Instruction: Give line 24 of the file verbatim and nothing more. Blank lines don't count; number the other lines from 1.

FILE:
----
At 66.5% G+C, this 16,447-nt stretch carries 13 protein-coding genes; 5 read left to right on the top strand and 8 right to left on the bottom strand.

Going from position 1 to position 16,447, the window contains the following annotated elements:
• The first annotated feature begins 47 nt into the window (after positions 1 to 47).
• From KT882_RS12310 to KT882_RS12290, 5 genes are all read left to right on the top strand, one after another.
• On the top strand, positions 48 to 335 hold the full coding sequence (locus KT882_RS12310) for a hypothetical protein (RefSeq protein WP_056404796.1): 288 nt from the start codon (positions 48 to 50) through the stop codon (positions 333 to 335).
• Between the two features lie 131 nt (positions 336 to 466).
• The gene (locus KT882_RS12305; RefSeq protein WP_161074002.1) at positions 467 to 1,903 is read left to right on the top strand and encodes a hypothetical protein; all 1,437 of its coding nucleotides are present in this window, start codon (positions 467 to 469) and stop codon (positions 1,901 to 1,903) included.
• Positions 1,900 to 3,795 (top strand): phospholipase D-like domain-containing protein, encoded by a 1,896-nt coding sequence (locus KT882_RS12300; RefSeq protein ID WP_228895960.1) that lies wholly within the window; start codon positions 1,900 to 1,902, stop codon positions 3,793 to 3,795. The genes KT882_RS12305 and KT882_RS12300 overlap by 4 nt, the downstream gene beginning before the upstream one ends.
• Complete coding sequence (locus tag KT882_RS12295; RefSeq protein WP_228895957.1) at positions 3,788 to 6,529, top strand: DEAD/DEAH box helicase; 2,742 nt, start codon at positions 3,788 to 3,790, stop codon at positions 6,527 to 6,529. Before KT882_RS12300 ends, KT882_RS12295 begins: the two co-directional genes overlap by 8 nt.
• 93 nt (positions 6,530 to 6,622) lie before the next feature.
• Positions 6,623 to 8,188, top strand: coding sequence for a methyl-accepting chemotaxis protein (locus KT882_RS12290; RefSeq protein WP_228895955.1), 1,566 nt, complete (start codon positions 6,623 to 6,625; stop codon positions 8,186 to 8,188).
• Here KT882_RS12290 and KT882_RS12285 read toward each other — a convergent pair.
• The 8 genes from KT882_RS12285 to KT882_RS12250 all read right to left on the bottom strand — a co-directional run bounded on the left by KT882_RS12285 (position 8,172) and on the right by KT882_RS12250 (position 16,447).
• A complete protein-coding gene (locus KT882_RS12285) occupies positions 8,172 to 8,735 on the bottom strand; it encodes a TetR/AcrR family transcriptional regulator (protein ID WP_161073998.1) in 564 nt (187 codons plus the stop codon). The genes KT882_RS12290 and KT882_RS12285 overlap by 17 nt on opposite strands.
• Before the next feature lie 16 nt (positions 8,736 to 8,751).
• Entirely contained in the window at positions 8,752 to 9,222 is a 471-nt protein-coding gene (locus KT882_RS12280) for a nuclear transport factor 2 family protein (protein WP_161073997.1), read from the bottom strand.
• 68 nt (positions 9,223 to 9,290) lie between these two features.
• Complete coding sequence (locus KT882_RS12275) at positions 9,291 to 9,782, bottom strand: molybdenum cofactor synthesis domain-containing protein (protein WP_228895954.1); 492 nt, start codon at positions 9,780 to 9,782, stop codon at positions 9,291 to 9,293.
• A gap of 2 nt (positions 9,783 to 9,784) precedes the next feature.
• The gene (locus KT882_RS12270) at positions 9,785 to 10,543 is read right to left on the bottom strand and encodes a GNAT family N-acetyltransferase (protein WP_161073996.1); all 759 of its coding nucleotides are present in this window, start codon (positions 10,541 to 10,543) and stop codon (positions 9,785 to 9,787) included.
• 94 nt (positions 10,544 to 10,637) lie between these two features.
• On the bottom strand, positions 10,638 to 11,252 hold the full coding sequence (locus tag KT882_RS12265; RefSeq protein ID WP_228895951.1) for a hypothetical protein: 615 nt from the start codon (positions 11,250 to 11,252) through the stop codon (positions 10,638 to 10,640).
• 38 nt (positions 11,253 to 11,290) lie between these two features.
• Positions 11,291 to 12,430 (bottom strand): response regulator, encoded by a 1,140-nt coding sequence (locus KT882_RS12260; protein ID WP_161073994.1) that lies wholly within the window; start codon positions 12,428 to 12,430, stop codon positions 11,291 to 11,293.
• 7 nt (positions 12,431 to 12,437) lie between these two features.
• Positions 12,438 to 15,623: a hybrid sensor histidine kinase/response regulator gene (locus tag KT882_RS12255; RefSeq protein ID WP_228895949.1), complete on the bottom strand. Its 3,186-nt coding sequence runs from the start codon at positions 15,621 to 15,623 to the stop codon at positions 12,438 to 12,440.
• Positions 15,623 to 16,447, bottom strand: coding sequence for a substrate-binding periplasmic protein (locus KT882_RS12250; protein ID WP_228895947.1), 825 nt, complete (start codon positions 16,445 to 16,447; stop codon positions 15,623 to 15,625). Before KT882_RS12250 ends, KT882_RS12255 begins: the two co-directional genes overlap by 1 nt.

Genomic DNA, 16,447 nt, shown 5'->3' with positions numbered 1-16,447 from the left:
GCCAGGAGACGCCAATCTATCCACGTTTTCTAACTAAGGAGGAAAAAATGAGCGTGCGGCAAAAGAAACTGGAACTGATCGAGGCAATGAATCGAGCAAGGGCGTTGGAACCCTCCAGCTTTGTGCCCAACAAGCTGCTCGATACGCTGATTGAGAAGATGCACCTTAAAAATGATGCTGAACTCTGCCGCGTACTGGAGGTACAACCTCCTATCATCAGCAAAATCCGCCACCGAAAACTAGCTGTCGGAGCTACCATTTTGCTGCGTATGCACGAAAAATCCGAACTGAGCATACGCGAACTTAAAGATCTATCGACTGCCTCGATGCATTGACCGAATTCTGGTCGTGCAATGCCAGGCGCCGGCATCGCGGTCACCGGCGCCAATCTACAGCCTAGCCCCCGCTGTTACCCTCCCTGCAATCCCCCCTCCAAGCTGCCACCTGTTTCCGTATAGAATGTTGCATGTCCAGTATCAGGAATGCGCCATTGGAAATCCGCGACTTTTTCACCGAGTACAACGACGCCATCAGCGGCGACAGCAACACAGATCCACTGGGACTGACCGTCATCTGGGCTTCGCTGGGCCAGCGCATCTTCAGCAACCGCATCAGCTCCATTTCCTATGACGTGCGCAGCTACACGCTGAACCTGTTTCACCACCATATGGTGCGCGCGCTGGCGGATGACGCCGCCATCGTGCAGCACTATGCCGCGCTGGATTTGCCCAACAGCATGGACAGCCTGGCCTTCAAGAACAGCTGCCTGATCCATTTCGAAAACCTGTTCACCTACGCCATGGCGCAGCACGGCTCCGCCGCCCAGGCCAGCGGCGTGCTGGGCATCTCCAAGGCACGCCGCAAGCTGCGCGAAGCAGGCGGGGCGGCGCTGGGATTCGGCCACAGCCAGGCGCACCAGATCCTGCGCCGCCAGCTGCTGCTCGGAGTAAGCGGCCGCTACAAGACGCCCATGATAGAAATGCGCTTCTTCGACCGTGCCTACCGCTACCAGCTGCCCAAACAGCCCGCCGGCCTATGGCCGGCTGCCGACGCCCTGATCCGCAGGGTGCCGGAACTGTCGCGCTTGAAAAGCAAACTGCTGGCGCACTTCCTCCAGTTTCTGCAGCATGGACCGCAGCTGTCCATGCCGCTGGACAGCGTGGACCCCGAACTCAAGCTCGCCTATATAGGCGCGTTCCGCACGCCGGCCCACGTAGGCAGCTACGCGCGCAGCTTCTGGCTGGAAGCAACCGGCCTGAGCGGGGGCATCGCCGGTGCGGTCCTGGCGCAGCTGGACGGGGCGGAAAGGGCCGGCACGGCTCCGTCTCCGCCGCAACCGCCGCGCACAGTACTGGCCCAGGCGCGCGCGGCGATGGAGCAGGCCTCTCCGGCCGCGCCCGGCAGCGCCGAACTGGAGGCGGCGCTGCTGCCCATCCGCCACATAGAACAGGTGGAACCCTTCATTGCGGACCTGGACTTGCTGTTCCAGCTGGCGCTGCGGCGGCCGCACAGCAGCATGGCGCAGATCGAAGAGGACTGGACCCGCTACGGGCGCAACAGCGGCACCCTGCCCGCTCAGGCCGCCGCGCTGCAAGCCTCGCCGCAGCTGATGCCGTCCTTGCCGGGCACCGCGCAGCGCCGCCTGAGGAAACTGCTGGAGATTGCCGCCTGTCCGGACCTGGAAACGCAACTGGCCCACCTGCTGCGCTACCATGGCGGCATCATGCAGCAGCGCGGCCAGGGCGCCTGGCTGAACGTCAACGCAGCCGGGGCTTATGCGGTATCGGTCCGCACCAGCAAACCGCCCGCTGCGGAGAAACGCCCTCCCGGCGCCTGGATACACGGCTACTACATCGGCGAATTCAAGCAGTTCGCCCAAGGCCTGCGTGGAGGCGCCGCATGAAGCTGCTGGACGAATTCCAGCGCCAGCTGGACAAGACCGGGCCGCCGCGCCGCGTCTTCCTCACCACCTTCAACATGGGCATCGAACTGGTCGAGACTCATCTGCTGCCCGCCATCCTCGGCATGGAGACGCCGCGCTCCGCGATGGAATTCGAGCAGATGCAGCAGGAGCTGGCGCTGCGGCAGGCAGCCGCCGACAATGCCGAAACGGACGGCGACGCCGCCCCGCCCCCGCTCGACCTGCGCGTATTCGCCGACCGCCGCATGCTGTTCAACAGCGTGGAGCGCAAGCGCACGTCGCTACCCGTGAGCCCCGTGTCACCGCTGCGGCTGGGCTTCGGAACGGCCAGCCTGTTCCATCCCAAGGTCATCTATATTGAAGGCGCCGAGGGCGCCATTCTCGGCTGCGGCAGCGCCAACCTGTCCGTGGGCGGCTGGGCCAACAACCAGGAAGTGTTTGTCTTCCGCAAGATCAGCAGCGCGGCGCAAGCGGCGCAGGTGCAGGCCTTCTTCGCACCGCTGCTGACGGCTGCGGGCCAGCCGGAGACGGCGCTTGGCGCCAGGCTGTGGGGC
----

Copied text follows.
• Positions 11,291 to 12,430 (bottom strand): response regulator, encoded by a 1,140-nt coding sequence (locus KT882_RS12260; protein ID WP_161073994.1) that lies wholly within the window; start codon positions 12,428 to 12,430, stop codon positions 11,291 to 11,293.